Published Oct 07, 2013The '90s riot grrrl movement was by no means spearheaded by Bikini Kill/Le Tigre singer Kathleen Hanna, but much is credited to the punk band frontwoman. Leading a number of different musical lives, Hanna's influence stretches from DIY feminist punk uprisings to electro-pop political statements. After a long hiatus from the music scene to deal with a personal illness, Hanna is back with yet another defiant musical project, the Julie Ruin.
In light of Hanna's return to music, we've took a look back at the singer's extensive career in our Timeline feature, which you can currently read in full in the print version of Exclaim! magazine. Here are some notable facts about Kathleen Hanna that should definitely pique your interest.
Five Noteworthy Facts You May Not Know About Kathleen Hanna:
5. Hanna's entry point into feminism was through Ms. Magazine and a Solidarity Day rally.
After being exposed to a new, liberal feminist publication called Ms. Magazine, both Hanna and her mother become fixated. "I used to cut pictures out of it and make posters that said, 'Girls can do anything,' and stuff like that," Hanna would tell BUST Magazine in 2000. Hanna's mother takes her to a Solidarity Day rally where feminist icon Gloria Steinem is speaking, which solidifies her interest in feminism. "It was the first time I had ever been in a big crowd of women yelling and it really made me want to do it forever," she'll tell BUST.
4. "Smells Like Teen Spirit" got its name from a drunken message Hanna wrote on Kurt Cobain's apartment walls.
In August 1990, Hanna and Cobain spend a drunken evening together; in Cobain's apartment, Hanna takes a Sharpie pen and writes all over his wall. "It was a rental, so it was really kind of lame that I did that," she'll joke at a 2010 concert event in New York City. Later, Cobain calls Hanna and asks for permission to use something she wrote on his wall as a song lyric; she says yes. "I hung up and was like, 'How the fuck is he going to use 'Kurt smells like teen spirit' as a lyric?"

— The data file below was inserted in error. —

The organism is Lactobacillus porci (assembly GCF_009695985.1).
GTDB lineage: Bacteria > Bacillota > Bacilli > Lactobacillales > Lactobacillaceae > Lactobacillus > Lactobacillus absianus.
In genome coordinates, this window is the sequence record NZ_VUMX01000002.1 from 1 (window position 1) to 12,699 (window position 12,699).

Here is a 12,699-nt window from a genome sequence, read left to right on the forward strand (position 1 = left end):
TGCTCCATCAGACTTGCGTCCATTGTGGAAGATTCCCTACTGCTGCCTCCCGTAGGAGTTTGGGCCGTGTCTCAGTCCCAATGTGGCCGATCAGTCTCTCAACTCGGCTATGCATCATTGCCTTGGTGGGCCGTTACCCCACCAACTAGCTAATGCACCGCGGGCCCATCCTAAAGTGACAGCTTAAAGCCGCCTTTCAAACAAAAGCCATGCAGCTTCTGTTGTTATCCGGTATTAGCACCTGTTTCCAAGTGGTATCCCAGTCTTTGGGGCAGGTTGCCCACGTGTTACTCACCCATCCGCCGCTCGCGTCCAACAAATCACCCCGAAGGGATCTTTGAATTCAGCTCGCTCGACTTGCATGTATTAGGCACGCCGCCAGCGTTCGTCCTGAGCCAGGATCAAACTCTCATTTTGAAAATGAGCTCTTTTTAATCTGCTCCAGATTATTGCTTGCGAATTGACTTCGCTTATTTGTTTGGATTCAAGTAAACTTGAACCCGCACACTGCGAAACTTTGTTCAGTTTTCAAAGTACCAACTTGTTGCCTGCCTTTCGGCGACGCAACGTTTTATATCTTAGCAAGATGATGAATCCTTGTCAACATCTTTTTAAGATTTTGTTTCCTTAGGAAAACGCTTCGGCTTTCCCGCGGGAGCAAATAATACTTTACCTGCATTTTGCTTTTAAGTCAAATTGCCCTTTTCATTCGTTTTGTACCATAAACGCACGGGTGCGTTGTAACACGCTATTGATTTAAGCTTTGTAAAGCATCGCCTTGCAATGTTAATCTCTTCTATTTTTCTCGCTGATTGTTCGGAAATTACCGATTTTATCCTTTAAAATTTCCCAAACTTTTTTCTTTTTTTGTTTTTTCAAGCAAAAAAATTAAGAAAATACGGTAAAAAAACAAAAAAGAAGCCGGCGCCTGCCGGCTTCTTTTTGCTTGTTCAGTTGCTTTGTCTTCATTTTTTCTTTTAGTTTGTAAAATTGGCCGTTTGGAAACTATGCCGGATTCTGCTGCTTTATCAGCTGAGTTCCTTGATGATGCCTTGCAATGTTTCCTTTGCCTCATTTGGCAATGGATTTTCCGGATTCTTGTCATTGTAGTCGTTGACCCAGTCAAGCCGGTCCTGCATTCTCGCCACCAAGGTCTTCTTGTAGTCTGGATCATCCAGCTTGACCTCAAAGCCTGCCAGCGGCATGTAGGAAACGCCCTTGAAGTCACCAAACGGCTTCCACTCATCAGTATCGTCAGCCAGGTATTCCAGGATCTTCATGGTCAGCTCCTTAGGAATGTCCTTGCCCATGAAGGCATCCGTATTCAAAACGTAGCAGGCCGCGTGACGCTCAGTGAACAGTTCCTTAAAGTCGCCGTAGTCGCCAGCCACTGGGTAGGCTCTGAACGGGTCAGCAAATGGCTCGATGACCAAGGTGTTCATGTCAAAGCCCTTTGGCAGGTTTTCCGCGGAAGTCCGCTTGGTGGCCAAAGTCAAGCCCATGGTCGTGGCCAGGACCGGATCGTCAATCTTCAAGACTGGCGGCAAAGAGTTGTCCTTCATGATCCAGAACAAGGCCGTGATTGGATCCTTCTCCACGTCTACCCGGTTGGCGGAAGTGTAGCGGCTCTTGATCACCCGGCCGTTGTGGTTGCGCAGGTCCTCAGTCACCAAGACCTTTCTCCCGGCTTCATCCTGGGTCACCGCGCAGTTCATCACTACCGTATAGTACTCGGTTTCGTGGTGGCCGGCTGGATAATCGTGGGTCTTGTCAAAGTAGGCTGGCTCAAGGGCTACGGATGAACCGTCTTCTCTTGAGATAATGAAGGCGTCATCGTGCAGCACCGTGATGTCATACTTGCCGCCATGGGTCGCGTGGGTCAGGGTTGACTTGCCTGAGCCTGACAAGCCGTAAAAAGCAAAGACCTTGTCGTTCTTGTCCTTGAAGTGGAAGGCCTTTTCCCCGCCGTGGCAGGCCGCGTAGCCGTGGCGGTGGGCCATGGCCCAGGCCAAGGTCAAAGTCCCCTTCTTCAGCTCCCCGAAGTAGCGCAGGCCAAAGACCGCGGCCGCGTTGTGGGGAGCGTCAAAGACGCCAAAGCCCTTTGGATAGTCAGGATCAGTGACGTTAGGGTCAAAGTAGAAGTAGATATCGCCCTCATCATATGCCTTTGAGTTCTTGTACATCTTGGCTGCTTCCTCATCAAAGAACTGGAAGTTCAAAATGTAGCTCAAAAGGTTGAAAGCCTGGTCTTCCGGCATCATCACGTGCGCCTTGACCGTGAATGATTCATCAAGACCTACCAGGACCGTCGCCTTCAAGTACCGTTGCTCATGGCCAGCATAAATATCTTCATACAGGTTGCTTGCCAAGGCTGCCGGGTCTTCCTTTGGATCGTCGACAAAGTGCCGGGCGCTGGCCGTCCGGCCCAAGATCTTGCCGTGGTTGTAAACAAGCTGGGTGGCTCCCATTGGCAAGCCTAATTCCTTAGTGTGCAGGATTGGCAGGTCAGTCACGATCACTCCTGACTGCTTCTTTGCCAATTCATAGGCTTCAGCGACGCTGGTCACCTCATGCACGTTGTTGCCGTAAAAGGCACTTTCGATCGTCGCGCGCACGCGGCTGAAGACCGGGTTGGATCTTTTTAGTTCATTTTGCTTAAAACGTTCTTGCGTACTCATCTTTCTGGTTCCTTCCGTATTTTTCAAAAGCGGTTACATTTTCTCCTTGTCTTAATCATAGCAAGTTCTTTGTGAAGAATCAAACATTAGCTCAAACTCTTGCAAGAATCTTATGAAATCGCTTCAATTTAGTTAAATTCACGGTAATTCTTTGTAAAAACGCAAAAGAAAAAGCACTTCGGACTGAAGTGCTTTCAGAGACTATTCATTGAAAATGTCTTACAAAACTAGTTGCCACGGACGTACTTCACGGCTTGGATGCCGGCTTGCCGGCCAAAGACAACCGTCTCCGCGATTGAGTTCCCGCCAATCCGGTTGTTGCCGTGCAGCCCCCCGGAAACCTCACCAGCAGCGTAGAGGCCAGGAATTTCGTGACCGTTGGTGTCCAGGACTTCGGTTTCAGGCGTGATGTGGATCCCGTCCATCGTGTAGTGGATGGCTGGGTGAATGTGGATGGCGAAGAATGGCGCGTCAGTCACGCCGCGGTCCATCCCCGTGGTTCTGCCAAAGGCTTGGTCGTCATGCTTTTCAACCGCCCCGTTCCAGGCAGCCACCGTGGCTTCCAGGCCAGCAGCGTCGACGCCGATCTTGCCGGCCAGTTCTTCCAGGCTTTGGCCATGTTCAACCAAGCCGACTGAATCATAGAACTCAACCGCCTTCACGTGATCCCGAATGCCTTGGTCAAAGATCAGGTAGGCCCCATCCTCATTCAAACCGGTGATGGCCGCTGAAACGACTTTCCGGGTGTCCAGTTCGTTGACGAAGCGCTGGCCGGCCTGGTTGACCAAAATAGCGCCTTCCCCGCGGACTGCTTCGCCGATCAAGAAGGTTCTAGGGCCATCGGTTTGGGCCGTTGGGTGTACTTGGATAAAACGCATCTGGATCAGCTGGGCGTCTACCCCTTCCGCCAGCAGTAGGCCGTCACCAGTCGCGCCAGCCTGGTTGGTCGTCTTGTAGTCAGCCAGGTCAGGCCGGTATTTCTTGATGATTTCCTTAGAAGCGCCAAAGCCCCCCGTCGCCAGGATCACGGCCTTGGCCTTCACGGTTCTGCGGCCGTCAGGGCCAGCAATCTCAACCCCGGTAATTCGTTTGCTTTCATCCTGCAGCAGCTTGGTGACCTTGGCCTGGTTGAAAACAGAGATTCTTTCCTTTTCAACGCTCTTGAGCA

3. Skinhead punks used to heckle Bikini Kill at shows and even threw a chain at Hanna's head once.
[Bikini Kill bassist Kathi Wilcox] remembers the danger of playing shows in Bikini Kill, with men heckling or being violent towards them. During a specific pair of shows in Los Angeles, where they had a stand-in drummer due to illness, a number of skinhead punks begin shouting at Hanna, at one point yelling, "Girl power? Every power is bad power." Things escalate to a point where the skinheads throw a chain at Hanna's head.
2. Julie Ruin is Hanna's only truly solo project, which she started right after Bikini Kill broke up.
Hanna continues to make music after Bikini Kill's break-up in 1996, but strays from a punk aesthetic. Fascinated with electronic gear, Hanna writes and records an entire solo album in her Olympia apartment under a new moniker, Julie Ruin. Julie Ruin's self-titled album is released in August 1998.
1. Hanna wasn't sure if she would ever make music again after being diagnosed with late-stage Lyme disease.
"I thought Le Tigre was it," she tells Stereogum in August 2013. She donates a file cabinet full of riot grrrl zines, letters and journals to New York University's Fales Library archive. She also takes on new hobbies like gardening, one of the only activities she can physically handle. She eventually begins two years of intensive therapy and, in this time, she decides to revisit her old project Julie Ruin, which has now developed into her latest project, the Julie Ruin.